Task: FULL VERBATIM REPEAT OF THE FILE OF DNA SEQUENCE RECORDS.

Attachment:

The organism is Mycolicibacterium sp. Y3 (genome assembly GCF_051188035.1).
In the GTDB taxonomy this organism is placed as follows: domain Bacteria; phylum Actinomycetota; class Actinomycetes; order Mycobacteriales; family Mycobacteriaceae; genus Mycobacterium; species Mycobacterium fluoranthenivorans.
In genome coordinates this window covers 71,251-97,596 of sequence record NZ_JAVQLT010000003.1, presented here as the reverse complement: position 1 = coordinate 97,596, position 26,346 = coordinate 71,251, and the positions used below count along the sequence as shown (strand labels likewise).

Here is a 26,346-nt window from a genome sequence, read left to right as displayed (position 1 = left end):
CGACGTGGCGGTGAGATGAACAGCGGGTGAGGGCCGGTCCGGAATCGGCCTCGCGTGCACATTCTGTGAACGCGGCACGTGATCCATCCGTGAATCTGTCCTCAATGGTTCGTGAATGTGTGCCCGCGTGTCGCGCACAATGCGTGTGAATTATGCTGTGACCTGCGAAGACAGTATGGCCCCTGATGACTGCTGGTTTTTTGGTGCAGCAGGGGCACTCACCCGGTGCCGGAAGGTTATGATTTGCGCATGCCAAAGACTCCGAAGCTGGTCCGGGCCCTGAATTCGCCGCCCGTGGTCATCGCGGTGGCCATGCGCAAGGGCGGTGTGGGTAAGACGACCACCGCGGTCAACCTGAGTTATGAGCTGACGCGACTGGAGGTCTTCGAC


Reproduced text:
The organism is Mycolicibacterium sp. Y3 (genome assembly GCF_051188035.1).
In the GTDB taxonomy this organism is placed as follows: domain Bacteria; phylum Actinomycetota; class Actinomycetes; order Mycobacteriales; family Mycobacteriaceae; genus Mycobacterium; species Mycobacterium fluoranthenivorans.
In genome coordinates this window covers 71,251-97,596 of sequence record NZ_JAVQLT010000003.1, presented here as the reverse complement: position 1 = coordinate 97,596, position 26,346 = coordinate 71,251, and the positions used below count along the sequence as shown (strand labels likewise).

Here is a 26,346-nt window from a genome sequence, read left to right as displayed (position 1 = left end):
CGACGTGGCGGTGAGATGAACAGCGGGTGAGGGCCGGTCCGGAATCGGCCTCGCGTGCACATTCTGTGAACGCGGCACGTGATCCATCCGTGAATCTGTCCTCAATGGTTCGTGAATGTGTGCCCGCGTGTCGCGCACAATGCGTGTGAATTATGCTGTGACCTGCGAAGACAGTATGGCCCCTGATGACTGCTGGTTTTTTGGTGCAGCAGGGGCACTCACCCGGTGCCGGAAGGTTATGATTTGCGCATGCCAAAGACTCCGAAGCTGGTCCGGGCCCTGAATTCGCCGCCCGTGGTCATCGCGGTGGCCATGCGCAAGGGCGGTGTGGGTAAGACGACCACCGCGGTCAACCTGAGTTATGAGCTGACGCGACTGGAGGTCTTCGAC